The Takeaway: Michigan State

Reese Strickland-USA TODAY Sport

Sure, Iowa just dropped a home game against Michigan State, 26-14. But how much do we really know? What was really important about losing to the Spartans? What does it all mean, Basil? The Takeaway has the answer.

Football seasons are not linear. They are not logical. Progress has fits and starts, to say nothing of regressions, and a bad game can follow a good game for reasons no more complicated than "it happens."

Which is to say there was no cause for Rose Bowl dreams after Iowa smacked around Minnesota last week just as there's no cause for "let's fire the whole dang team" this week after Iowa's 26-14 loss to Michigan State. Sure, it sucked to watch the life squeezed out of the Iowa offense by the best defense in the nation (and make no mistake, Michigan Stata absolutely lived up to the hype there) but there are better offenses out there that have gotten shut down worse. Sometimes, you just have to tip your cap and move on to the next week.

I know, I know, that sounds like Kirk Ferentz wrote that paragraph, and no, I'm not happy about it. But if you're Iowa, what are you going to do? It's on the coaches to keep the players motivated, especially with an extra week to dwell on the unenviable position of looking across the line of scrimmage and having no idea where the next first down is going to come from, and hopefully nobody in that locker room is thinking anything like "well Michigan State just beat us by 12, season's over."

Make them work for it. I think the defense generally had an all right day; Michigan State was held to 135 yards rushing on 37 carries, and Connor Cook and his receivers played on a level that was substantially higher than we saw from them all year (and for the receivers, all of last season too). The Iowa defense isn't on MSU's level, obviously, but at the very least it forces the opponents to execute under pressure and the Spartans did a better job of that than just about anyone expected.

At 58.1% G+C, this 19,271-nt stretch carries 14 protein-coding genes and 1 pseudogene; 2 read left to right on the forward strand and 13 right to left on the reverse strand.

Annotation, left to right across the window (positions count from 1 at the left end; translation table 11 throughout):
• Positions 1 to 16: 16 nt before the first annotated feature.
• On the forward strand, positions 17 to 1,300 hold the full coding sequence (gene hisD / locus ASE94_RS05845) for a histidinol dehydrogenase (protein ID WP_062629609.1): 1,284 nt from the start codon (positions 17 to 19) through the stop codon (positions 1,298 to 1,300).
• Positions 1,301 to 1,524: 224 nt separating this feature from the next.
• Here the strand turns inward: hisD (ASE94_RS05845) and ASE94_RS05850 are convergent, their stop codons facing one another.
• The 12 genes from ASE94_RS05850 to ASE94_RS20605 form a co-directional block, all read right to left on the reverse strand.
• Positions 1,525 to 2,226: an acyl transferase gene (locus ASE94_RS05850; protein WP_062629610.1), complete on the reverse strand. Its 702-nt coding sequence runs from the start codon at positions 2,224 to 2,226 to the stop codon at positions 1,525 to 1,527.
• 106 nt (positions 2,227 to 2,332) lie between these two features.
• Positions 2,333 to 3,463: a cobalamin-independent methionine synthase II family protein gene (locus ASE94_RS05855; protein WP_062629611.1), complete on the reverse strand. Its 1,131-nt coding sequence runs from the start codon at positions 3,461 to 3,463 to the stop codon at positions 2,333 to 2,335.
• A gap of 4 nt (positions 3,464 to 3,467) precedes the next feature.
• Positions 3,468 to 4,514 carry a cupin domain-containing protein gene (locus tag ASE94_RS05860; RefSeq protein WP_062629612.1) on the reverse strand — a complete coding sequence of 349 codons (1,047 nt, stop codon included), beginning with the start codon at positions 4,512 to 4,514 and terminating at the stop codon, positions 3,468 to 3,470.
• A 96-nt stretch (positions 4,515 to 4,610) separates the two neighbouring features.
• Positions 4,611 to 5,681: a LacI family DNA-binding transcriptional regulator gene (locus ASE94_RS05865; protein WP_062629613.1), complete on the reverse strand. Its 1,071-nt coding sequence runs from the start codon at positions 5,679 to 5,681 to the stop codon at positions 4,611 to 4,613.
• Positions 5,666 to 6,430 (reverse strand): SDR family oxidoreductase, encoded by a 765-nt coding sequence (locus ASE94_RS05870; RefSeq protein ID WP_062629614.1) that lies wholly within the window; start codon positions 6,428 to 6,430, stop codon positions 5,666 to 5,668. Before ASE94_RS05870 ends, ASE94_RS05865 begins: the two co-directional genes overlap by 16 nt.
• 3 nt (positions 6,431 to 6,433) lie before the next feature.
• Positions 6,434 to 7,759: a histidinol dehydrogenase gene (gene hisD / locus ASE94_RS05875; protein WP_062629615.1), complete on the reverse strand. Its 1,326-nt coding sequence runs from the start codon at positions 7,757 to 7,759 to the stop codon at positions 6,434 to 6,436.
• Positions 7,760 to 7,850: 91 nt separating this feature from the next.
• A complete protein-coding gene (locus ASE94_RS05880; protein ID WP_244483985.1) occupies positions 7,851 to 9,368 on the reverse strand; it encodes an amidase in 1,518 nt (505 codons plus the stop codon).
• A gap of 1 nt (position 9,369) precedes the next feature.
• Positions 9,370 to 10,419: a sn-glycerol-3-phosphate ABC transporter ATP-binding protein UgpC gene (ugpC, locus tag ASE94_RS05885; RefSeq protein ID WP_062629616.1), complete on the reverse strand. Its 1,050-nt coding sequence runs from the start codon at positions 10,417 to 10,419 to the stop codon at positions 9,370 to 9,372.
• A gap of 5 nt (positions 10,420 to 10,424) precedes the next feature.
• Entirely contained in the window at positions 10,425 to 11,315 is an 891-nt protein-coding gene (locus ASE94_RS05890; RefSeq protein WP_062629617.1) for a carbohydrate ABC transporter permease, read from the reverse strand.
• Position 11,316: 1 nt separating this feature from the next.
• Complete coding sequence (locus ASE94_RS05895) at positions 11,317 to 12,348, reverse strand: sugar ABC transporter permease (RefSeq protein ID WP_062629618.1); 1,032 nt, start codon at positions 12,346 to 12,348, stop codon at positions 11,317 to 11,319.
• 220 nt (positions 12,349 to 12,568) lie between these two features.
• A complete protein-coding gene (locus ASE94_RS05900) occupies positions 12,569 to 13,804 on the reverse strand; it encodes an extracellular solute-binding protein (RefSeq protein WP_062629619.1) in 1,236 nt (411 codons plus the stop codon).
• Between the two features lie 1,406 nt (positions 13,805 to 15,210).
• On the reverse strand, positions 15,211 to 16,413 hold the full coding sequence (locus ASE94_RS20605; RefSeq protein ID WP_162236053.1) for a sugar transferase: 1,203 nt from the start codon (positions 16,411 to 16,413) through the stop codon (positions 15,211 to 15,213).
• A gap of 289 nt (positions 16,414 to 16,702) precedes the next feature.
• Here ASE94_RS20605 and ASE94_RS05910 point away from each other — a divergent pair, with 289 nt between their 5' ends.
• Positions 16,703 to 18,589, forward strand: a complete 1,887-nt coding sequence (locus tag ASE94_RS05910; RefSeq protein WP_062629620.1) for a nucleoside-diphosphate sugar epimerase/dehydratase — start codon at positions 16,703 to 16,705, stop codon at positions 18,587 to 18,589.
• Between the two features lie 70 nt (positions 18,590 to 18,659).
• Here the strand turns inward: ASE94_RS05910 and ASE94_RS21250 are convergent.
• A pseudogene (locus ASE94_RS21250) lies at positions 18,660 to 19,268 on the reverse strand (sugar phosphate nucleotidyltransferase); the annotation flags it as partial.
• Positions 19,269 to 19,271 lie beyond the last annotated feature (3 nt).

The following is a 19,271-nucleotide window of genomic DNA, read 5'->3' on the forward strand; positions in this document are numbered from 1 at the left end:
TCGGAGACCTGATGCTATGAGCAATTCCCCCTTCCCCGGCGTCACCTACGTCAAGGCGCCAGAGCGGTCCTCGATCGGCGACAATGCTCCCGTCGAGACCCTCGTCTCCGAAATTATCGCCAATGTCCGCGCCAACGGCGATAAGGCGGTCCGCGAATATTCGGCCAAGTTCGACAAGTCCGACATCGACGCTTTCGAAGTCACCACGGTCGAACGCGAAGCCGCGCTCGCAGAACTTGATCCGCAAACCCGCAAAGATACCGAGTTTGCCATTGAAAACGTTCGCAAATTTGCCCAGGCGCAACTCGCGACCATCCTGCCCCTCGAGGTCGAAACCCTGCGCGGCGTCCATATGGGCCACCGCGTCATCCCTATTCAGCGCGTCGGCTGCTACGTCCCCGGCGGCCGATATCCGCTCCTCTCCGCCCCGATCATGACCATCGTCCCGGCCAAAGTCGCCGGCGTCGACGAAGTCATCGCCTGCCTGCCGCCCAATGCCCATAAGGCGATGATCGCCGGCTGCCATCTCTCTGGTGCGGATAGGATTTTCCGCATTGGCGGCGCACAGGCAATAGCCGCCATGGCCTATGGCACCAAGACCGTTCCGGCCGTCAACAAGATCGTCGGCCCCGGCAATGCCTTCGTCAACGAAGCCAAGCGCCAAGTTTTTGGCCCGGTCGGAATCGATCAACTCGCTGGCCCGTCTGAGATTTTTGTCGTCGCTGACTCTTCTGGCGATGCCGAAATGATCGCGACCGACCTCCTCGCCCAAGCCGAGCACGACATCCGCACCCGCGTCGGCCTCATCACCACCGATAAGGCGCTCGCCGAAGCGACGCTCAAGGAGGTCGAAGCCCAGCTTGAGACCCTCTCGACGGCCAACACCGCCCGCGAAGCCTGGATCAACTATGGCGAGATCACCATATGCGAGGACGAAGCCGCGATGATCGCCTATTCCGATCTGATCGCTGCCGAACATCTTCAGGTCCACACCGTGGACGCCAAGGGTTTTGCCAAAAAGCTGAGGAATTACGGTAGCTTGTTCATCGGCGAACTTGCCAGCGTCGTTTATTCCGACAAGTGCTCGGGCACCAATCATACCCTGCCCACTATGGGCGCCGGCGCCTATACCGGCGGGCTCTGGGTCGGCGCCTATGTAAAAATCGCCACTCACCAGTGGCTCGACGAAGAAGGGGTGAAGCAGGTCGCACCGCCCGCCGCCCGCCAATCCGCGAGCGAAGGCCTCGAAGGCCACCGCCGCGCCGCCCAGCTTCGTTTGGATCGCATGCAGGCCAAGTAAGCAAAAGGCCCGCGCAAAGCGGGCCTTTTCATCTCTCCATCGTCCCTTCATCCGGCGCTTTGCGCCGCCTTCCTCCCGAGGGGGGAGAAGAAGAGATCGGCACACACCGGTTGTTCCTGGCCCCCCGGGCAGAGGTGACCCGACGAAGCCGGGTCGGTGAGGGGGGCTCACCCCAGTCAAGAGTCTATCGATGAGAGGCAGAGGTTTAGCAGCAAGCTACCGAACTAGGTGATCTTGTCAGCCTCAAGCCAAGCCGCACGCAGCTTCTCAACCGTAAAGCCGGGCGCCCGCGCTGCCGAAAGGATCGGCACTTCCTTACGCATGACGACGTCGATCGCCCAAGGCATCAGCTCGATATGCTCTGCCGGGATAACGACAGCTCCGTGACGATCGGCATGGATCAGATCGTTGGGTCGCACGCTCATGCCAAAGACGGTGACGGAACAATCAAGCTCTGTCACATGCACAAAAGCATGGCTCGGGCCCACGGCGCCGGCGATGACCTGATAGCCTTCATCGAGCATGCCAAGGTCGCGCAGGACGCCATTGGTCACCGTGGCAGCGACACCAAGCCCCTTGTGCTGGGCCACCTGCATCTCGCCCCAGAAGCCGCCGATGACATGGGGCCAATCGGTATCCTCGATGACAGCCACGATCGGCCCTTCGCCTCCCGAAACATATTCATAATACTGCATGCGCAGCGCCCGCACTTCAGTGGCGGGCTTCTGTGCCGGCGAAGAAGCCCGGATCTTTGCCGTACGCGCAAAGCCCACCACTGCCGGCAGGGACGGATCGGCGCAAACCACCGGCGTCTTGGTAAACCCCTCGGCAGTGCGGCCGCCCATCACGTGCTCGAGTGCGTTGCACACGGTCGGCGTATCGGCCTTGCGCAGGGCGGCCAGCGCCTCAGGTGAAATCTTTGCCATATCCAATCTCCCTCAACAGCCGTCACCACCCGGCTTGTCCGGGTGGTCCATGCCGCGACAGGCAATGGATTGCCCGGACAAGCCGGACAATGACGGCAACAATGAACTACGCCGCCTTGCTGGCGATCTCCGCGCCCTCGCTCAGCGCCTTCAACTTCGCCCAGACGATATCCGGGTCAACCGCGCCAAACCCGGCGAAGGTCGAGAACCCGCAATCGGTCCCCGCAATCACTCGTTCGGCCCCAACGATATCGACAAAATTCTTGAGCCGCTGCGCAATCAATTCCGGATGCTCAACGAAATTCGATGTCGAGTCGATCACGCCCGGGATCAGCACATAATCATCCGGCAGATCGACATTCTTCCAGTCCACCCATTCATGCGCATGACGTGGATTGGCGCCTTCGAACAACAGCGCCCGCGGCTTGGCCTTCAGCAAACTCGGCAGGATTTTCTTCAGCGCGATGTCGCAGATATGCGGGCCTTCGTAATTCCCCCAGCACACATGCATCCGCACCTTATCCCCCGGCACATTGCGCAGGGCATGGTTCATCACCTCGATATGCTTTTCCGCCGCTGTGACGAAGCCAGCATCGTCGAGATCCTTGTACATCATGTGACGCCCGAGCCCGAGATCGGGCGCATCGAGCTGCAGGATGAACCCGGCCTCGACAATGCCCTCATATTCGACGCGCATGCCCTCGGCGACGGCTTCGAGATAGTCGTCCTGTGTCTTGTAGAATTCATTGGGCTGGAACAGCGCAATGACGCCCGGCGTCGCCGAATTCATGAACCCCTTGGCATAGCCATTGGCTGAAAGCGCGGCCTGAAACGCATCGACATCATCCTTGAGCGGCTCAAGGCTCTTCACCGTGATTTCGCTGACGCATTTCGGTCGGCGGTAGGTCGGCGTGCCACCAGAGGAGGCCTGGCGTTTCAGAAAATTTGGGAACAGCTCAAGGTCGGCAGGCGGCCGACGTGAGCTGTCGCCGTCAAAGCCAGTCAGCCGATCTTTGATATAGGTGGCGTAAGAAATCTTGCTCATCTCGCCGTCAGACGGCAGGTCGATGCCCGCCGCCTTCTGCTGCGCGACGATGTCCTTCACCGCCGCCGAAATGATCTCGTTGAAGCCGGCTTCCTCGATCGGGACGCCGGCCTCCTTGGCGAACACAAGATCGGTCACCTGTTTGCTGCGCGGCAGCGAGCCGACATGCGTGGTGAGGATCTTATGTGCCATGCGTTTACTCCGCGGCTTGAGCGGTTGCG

That being said, the Iowa defense hasn't particularly picked up on the idea of subterfuge very well yet, and thus on one key play the task of beating the coverage for a touchdown was made all too easy for Cook and the Spartans.

On Michigan State's first touchdown of the game, Iowa FS Tanner Miller was up at the line of scrimmage, telegraphing a blitz. A move like that indicates centerfield should be wide open, to the point that it's practically an invitation to the quarterback to throw the ball in that direction.

Lo and behold, Miller came on the blitz just as expected, and the tailback picked him up with ease since he (and everyone else in the stadium) saw Miller coming. The middle of the field was indeed wide open for a score, and with inexperienced corner Sean Draper left alone on an island and not protecting inside position, the post route to Macgarrett Kings Jr. (should probably be named Macgarrett Princes) was a comically easy pitch-and-catch, and Kings turned it into six with the run after catch.

Look, a successful modern defense is complicated and you have to make opposing offenses account for everybody on the field on every play—and defensive players' roles have to be varied enough to reflect that. We get that. But if you're sending Miller, you're leaving guys like Draper without a safety net if you just go straight man behind him, and that's making it too easy for a young quarterback. That's a read you're expected to make in Madden or NCAA Football on the varsity level. And frankly, Iowa's not nearly athletic or talented enough in the back seven to be daring opposing offenses to beat it one-on-one like that.

Bye the power of Greyskull. Iowa gets a bye week this week, and while it seems like bye weeks are referred to as "much-needed" far too often, considering the relative lack of success that comes with them, for Iowa it's certainly welcome.

As Ross noted in his recap, Iowa had a veritable buttload of important players go down with injuries over the course of the game, and an extra week to get guys like Kevonte Martin-Manley and Brandon Scherff back as close to 100% as possible is crucial as Iowa heads into Columbus. That game may not be close even if Iowa's healthy everywhere, but Northwestern proved that even a lowly have-not can stick with the mighty Buckeyes for four quarters, so if Iowa's fully loaded there's always that chance. Going into OSU limping, though, is basically a death warrant.

So yes, we're happy to see Iowa's name off the schedule this week.

What are you, commentariat, going to do with your bye week?

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